A centuries–old ‘divine jest’ that’s shrouded in mystery

The Shroud of Turin—which many believe to be the burial cloth of Christ—is back in the religious news again.

Shroud of Turin face

A closeup of the Shroud of Turin

Mr. Russell Breault, president and founder of The Shroud of Turin Education Project, Inc., is touring American churches and colleges with a life size, museum-quality replica of the controversial artifact.

The replica, made from “the highest quality digital scans,” is said to recreate every aspect of the Shroud’s image, revealing all the nuances between the bloodstains, the image, and the scorches from a fire which, in 1532, damaged the relic.

Mr. Breault has been lecturing on The Shroud for more than 25 years, He has appeared on numerous national television documentaries and has participated in nearly every international conference since 1981. 

And he has a fascinating tale to tell: not least, The Shroud might aptly be described as a divine joke at the expense of skeptics. It is unique in that it would be even more miraculous if it were to be a fake than if it were to be genuine.

The shroud is a piece of linen some 4.8 yards long and 1.2 yards wide. Its first recorded appearance was in the small town of Lirey in 14th century France. It has been held in the Italian city of Turin since 1578.

On its front can been seen the image of a tall, bearded man bearing the marks of crucifixion. Experts, over the years, have detected traces of blood, as well as pollen and soil typical of Jerusalem.

Skeptics were cock-a-hoop, however, when, in 1988, three separate laboratories announced that Carbon 14 tests conducted on small piece of the shroud proved the artifact dated from the 14th century—indicating it, thus, was a fake.

This still left the doubters with problems on their hands—not least explaining, how, if the shroud is a forgery, the forgers had intimate knowledge of scientific discoveries and technologies that did not come into being until many centuries later.

The Shroud of Turin

The Shroud of Turin

For example, The Shroud—which bears the image of a crucified man—is a high quality photographic negative. But the principles of photography were not discovered until the 19th century.

Some skeptics have advanced the theory that Leonardo da Vinci painted the shroud using a projection method known as camera obscura.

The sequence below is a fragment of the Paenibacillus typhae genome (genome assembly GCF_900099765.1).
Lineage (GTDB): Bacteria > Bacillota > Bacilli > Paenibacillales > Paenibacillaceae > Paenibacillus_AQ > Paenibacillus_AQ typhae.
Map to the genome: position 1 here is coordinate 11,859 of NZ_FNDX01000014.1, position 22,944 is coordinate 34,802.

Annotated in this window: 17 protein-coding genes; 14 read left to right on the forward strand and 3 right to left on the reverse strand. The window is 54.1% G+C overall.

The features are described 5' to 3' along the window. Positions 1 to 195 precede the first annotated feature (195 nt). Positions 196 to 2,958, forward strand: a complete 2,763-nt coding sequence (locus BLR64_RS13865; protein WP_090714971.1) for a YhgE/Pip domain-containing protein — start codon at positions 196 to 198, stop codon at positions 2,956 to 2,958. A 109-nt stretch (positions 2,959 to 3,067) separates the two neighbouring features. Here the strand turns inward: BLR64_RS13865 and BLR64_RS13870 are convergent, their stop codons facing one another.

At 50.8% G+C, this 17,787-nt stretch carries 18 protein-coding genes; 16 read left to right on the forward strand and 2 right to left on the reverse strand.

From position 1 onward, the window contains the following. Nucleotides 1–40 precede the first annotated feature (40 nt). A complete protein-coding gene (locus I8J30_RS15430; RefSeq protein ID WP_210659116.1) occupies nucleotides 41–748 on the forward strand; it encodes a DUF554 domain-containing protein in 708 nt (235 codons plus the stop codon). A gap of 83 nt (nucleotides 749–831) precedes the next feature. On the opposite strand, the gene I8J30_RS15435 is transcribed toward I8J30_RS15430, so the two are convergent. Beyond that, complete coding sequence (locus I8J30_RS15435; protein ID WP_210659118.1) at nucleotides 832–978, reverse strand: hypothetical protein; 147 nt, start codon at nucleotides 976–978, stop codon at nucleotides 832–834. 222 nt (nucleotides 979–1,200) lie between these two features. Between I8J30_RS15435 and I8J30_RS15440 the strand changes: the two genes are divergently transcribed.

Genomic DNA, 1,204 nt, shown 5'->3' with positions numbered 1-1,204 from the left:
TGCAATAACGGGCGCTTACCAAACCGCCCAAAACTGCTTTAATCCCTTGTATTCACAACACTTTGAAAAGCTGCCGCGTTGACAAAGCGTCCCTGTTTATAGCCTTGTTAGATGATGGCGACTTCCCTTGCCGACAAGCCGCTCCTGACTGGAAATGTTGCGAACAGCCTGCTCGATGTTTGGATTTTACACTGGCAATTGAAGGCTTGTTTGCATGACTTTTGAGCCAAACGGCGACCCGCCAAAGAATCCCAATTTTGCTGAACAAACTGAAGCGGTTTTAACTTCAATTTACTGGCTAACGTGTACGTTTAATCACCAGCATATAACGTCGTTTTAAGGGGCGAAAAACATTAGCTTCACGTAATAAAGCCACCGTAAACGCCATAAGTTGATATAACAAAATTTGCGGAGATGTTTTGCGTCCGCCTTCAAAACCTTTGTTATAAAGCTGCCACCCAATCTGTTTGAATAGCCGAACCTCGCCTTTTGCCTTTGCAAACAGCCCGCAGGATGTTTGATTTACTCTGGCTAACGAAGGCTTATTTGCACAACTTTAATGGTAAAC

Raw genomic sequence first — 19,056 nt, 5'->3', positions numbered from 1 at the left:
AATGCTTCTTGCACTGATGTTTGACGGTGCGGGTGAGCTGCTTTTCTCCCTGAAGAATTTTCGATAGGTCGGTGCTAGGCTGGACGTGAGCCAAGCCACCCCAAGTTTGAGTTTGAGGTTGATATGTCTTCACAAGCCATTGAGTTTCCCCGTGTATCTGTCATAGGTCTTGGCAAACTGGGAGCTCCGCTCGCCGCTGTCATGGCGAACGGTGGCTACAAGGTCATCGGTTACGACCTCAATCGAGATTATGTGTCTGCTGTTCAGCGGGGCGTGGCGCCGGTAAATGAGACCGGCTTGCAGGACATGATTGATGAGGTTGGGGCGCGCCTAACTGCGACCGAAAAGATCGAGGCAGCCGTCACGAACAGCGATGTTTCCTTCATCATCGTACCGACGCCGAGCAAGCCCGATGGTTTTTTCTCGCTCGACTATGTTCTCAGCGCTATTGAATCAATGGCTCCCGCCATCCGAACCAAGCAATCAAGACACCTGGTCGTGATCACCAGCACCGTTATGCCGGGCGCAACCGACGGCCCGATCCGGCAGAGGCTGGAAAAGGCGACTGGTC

Aside from the fact Leonardo was born long after the shroud was first exhibited, it still isn’t a satisfactory explanation for the contention it is a “fake.”

The shroud appears to bear a conventional, two-dimensional image. But scientific studies show that it is, in fact, a precise, undistorted three-dimensional image.

Scientists, however, have been unable satisfactorily to reproduce the three dimensional image of the crucified man. Computer technology so far available has not been sufficiently advanced to decipher the huge volume of data encrypted in the shroud.

Be that as it may, the findings of shroud scholars has presented the skeptics with many more problems to resolve than those presented by the photographic nature of the image on The Shroud.

For starters, doubts have been cast on the Carbon 14 tests that initially appeared to call the authenticity of The Shroud into question.

It now appears that some of the fabric samples taken for testing came from portions of The Shroud heavily contaminated by centuries of human handling. Others were taken from a piece of Holland cloth sewn on to the shroud by nuns in the 16th century to cover up fire damage.

Testimony in support of the shroud’s authenticity has also come from Swedish textile expert Dr. Mechthilde Flury-Lemberg, who discovered a seam on the back of the cloth apparently sewn in the first century AD.

“There have been attempts to date the shroud from looking at the age of the material,” she said, “But the style of sewing is the biggest clue. It belongs firmly to a style seen in the first century AD or before.”

On top of all this, Italian scientists have found images on the back of the shroud that match the face and possibly the hands on the front.

“The fact that the image is two-sided makes any forgery difficult,” Professor Giulio Fanti of the University of Padua said.

The findings of Professor Fanti—a life-long atheist—and Roberto Maggiolo, both from the university’s department of mechanical engineering, were recently published in the highly regarded journal of the Institute of Physics in London.

While the front of the shroud has been studied intensively over the years, the back has remained hidden under the Holland cloth sewn on by the nuns. However, in 2002, that protective layer was removed for restoration and the back of the cloth was photographed.

The two scientists studied these photographs, using mathematical and optical techniques to process the images. They discovered that the face that can be seen on the reverse of the shroud matches that on the front.

“We can detect the presence of a nose, eyes, hair, beard and mustache on the back surface that correspond in place, form, position and scale to those of the front,” Prof. Fanti said.

The findings, he said, support the contentions of those who maintain the cloth is genuine.

Don’t expect the skeptics to take the news quietly. This is a comedy that isn’t going to close any time soon. Indeed, it’s already run for seven centuries.

Something over a decade ago the Adult Education Department gave a presentation on The Shroud as a Lenten Series. Perhaps it is time we revisited the issue. We would be interested to hear your views on the subject. ISAAC THE EAGLE

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